Lubnaa has sought out other information sources to assist her with future readers’ advisory duties and actively practices advisory work on her blog and bookstagram. She’s frequently consulted for romance recommendations and uses her own experience and research to direct readers to romances that best suit their preferences.
Some advice to libraries hoping to become more romance-friendly?: “More awareness and visibility–when creating displays, try to include romance novels so that everyone gets the chance to know that this library is romance-friendly, and it could even lead to readers discovering the genre for the first time.” She also suggests ensuring proper cataloging. If your library is going to have a special romance collection shelves, make sure that’s where they live. Don’t split series and sprinkle romance in general fiction.
Jackie is the director of a rural public library funded by four communities with a service population of 5,884 in 2018. She’s the only full-time employee at the library, but that didn’t stop library staff from providing 344 programs and welcoming over 31,000 visitors in 2018.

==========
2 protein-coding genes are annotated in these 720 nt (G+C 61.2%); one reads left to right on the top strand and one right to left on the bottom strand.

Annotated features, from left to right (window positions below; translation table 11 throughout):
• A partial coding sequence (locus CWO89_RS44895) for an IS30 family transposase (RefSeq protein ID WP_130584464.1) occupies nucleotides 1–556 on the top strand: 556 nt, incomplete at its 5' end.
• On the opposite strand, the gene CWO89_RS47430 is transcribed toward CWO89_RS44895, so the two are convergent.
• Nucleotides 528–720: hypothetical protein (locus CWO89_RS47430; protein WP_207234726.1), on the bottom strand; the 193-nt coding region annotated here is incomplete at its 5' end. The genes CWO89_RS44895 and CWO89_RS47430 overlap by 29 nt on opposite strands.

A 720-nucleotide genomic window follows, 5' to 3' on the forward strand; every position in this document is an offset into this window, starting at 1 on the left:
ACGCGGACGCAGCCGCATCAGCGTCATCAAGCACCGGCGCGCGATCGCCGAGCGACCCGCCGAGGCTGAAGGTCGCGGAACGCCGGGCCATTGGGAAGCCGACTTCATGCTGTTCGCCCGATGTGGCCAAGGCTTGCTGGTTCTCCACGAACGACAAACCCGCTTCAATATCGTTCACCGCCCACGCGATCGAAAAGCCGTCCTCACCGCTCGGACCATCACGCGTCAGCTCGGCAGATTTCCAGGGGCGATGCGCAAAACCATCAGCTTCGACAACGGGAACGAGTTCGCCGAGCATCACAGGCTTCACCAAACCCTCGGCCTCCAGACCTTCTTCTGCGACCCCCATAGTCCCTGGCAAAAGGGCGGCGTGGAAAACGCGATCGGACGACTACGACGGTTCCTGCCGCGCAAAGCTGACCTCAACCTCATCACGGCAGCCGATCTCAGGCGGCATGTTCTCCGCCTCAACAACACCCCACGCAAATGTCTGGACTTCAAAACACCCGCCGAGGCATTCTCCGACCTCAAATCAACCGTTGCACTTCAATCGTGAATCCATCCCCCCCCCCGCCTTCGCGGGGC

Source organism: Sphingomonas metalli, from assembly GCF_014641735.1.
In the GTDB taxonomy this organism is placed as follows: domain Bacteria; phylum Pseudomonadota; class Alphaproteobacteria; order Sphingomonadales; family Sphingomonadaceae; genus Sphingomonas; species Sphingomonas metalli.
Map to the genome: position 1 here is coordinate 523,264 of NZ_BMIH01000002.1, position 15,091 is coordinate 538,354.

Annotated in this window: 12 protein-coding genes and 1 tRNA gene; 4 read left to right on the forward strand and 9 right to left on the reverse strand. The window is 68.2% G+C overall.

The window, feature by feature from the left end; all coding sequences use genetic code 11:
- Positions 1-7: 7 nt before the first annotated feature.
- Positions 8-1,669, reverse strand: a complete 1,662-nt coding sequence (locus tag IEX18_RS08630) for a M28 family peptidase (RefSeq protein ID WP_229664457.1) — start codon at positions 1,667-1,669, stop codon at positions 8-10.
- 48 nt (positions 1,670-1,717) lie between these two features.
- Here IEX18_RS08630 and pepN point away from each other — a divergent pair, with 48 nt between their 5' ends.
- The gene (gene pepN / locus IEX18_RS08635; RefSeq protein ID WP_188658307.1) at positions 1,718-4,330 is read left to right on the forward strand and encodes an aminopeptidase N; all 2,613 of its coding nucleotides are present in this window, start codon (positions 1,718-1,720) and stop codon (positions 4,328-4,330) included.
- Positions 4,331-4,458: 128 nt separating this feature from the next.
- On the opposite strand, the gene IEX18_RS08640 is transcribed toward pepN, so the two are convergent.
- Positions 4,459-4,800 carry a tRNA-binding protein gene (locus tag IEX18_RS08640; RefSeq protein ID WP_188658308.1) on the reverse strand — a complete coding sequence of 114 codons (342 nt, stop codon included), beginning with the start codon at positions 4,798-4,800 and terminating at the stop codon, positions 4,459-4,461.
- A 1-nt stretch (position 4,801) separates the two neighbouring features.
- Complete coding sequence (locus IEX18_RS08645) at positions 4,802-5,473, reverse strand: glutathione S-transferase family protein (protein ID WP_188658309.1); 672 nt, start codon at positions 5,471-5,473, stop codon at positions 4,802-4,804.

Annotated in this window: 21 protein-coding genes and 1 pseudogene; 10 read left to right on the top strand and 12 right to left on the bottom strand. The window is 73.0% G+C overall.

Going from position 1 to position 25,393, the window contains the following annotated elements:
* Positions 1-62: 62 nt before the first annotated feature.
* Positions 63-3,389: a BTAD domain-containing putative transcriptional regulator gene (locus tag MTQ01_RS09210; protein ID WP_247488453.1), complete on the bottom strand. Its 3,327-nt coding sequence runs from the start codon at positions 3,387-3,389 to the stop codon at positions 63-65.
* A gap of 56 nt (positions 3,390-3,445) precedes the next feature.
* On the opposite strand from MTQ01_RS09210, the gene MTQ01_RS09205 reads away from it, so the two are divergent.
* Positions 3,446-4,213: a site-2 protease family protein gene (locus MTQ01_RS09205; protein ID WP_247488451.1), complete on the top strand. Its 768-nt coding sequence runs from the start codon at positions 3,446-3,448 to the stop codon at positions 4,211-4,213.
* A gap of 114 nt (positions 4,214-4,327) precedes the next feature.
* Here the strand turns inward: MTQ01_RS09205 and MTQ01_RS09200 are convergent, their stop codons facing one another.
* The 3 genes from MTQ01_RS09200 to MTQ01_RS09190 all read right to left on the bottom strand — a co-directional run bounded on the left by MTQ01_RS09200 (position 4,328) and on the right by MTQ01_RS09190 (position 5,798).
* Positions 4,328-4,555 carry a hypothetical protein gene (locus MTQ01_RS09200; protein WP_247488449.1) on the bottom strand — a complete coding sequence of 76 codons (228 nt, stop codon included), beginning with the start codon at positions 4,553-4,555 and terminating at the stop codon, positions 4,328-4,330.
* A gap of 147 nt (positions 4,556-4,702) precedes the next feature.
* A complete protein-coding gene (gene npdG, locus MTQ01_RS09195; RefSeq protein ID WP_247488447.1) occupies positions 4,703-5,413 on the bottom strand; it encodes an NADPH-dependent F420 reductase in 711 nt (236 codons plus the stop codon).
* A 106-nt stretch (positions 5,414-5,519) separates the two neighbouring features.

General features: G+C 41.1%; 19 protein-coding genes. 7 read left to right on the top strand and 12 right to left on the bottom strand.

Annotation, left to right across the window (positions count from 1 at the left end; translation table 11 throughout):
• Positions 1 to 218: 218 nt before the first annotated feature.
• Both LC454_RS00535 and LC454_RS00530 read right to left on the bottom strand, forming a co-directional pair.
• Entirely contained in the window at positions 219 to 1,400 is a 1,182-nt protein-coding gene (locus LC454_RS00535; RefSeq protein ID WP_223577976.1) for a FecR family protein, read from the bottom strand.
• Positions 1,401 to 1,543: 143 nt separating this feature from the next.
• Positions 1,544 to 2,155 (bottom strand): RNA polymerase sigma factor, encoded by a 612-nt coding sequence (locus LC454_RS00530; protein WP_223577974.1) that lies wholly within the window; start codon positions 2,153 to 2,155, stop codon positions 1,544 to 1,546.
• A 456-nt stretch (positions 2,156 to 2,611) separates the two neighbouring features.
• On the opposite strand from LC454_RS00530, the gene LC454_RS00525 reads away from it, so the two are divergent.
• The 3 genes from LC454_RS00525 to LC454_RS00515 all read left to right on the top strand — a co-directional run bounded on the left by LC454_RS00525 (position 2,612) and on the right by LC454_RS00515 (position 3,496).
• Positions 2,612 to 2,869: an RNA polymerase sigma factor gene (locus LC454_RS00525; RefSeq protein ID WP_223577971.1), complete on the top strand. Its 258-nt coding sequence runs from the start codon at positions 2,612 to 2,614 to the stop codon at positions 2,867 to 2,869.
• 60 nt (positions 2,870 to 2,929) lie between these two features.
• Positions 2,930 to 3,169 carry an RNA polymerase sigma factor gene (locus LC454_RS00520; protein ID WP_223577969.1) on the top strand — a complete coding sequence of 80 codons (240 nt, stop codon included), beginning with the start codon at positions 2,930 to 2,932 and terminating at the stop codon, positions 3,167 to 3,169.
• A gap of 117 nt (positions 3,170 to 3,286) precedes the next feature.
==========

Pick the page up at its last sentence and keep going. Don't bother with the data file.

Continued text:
How do I love thee, Lakeview Community Library? LEMME COUNT THE WAYS:
- There are many options for readers who browse the “appealingly-decorated romance shelf” (😍) at the library. There’s a concerted effort to include many subgenres in the collection with monthly purchasing.
- The library understands that if you like one book in a series, you probably want to read them all. They do their research and strive to have each series be a complete one. To help readers find the order, each book in the series has the corresponding number on its spine.